The Perils of Writing Beyond Chron

by Randy Shaw, Editor on November 16, 2007

Since launching Beyond Chron in April 2004, I typically get positive feedback when bashing Republicans, corporate interests or Mayor Newsom, but often disagreement and even outright hostility for questioning progressive persons or causes. Many appear to reject the notion that progressives benefit from open debate around tactics or strategies, and believe Beyond Chron should consistently boost activists even when they make mistakes or are pursuing a questionable course. Any words about a progressive political candidate that are less than glowing are viewed as traitorous, and activists interpret omitted or misremembered facts not as accidental, but as part of a conscious campaign against their person. I got a classic example of this progressive backlash following my November 13 survey of the 2008 District 9 and 11 Supervisor races. Supervisor Chris Daly even wrote a whole blog entry about my article; his piece foreshadows my concern that a race with multiple progressives could foster division rather than unity.

I decided to write about the District 9 and 11 races because I was struck in October by how many activists were already focusing on campaigns that were more than a year and three elections away. And District 9 was particularly interesting because the race featured three well-known progressives in a district that has only been represented to date by Tom Ammiano.

I hoped the piece would educate readers about the candidate field, and offer preliminary observations on the respective candidates. Writing about five candidates necessarily limits the amount of reporting on any one, a fact many critics overlooked.

I heard Tuesday morning that Eric Quezada’s campaign was furious about my description of his candidacy. The only remotely negative phrase that I was aware of was my assertion that “some find him divisive”—a view expressed to me by dozens of people and that hardly disqualifies him from being an effective Supervisor.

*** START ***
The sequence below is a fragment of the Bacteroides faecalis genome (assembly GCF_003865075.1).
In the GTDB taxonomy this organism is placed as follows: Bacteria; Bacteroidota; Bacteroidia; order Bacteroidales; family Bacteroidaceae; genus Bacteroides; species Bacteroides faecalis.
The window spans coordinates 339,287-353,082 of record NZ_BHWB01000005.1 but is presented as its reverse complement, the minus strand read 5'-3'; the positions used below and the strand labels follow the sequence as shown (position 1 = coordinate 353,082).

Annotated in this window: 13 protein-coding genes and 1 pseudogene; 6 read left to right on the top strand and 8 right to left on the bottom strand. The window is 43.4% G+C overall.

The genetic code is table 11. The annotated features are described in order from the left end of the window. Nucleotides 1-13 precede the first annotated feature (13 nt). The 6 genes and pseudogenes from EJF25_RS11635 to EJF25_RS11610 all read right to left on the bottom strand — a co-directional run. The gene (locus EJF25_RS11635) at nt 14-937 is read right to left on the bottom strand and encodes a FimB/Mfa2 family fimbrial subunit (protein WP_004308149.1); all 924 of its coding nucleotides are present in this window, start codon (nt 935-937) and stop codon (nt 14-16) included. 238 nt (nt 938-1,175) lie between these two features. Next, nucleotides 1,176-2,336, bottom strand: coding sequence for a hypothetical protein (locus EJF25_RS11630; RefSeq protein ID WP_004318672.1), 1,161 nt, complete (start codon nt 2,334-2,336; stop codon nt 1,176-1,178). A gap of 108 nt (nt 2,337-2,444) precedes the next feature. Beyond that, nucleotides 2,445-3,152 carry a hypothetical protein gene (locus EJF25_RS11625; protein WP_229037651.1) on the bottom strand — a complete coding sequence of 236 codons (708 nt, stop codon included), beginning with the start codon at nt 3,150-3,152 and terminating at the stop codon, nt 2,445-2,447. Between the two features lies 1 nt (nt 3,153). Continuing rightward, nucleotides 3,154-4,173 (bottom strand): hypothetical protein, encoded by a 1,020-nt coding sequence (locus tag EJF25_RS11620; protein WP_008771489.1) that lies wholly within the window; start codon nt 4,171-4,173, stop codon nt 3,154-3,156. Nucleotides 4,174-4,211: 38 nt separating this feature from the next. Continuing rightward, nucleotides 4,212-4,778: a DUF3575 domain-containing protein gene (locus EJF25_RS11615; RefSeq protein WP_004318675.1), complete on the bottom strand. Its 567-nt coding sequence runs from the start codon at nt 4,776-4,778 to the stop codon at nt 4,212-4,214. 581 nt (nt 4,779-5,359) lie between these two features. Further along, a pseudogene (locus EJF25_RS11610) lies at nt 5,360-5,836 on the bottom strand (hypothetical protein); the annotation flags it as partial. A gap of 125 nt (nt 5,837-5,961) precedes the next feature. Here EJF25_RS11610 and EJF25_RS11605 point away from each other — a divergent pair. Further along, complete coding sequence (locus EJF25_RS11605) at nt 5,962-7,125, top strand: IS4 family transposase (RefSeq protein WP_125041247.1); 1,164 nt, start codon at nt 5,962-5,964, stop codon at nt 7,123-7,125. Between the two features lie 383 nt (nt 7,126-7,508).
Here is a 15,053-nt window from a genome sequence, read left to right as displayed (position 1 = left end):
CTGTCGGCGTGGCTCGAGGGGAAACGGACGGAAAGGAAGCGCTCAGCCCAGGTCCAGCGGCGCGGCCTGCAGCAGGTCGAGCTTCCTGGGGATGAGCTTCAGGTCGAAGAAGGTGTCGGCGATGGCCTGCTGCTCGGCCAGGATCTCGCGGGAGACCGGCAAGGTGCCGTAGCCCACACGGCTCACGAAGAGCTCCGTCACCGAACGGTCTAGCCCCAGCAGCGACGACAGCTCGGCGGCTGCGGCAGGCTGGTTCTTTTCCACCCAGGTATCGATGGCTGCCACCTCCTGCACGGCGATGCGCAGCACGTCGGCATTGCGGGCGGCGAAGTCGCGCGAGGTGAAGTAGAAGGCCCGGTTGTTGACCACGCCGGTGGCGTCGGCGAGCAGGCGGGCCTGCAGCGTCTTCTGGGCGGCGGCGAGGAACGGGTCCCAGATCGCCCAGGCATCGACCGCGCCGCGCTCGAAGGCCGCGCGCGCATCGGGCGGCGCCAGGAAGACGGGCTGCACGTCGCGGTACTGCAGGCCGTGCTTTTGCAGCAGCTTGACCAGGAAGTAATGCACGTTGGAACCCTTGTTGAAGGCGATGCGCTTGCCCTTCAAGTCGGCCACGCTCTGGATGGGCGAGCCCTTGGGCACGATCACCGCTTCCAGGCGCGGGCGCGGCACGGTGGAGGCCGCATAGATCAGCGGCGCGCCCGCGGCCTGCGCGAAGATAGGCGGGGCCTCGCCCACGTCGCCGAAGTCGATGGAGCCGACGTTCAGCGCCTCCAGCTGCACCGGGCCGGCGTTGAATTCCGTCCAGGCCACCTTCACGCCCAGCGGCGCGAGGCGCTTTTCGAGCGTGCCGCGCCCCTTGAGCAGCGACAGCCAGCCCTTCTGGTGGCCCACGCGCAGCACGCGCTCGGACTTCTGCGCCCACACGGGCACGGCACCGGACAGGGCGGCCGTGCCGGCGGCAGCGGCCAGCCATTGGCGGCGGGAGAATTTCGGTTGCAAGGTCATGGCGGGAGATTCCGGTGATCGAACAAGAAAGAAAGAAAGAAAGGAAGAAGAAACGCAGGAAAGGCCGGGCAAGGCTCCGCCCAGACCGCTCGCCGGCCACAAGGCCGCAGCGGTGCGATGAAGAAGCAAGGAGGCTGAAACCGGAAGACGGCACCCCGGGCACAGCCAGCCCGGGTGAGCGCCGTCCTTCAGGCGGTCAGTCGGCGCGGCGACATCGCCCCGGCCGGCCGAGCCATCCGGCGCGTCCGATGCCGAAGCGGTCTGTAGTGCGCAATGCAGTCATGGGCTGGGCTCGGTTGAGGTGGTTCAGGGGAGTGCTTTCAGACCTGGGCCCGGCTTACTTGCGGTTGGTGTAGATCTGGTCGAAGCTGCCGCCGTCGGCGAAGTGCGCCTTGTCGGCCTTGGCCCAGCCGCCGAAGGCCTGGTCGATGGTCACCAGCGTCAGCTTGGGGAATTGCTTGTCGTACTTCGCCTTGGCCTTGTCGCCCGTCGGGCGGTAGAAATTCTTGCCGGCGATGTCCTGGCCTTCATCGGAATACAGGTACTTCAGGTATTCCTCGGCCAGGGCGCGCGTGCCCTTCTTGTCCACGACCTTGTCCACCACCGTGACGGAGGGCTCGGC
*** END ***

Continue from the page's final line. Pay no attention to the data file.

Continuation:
But in Chris Daly’s view, my article was “rife with inaccuracy and innuendo,” and clearly displayed my “bias” against both Quezada and his “neighborhood-based campaign for Supervisor.”

This may come as a surprise to those who regularly accuse Beyond Chron of being a mouthpiece for Chris Daly. The truth is that Daly has been far and away the harshest and most strident critic of Beyond Chron’s coverage, a fact concealed by—until this week—the typically private nature of his communications.

Daly took the opportunity of my article to accuse Tom Ammiano of making a “politically calculated” endorsement of David Campos, to claim Mark Sanchez lacks a district base, and to accuse me of the “very same type of politicking I’ve come to expect from Michela Alioto-Pier and her patron, Don Fisher.”

So much for Daly’s commitment to progressive unity. And this over an election that is a year away!

Daly raises one important point when he claims that I have shown “disdain” for Mission District activists. What Daly terms “disdain” is my attempt to assess activist’s strategies. Unlike some who believe that those fighting the good fight should be above criticism, I think activists should be held accountable. This is especially true when professional activists bring families, seniors and other vulnerable populations out to public hearings, and these folks put their faith in the organizers that they have a sound strategy for success.

During the debate over 3400 Cesar Chavez, I thought it fair to ask why some Mission activists continued to put their faith in a Planning process that virtually always rewards developers. I also wondered why activists have not prioritized land acquisition for affordable family projects in the Mission.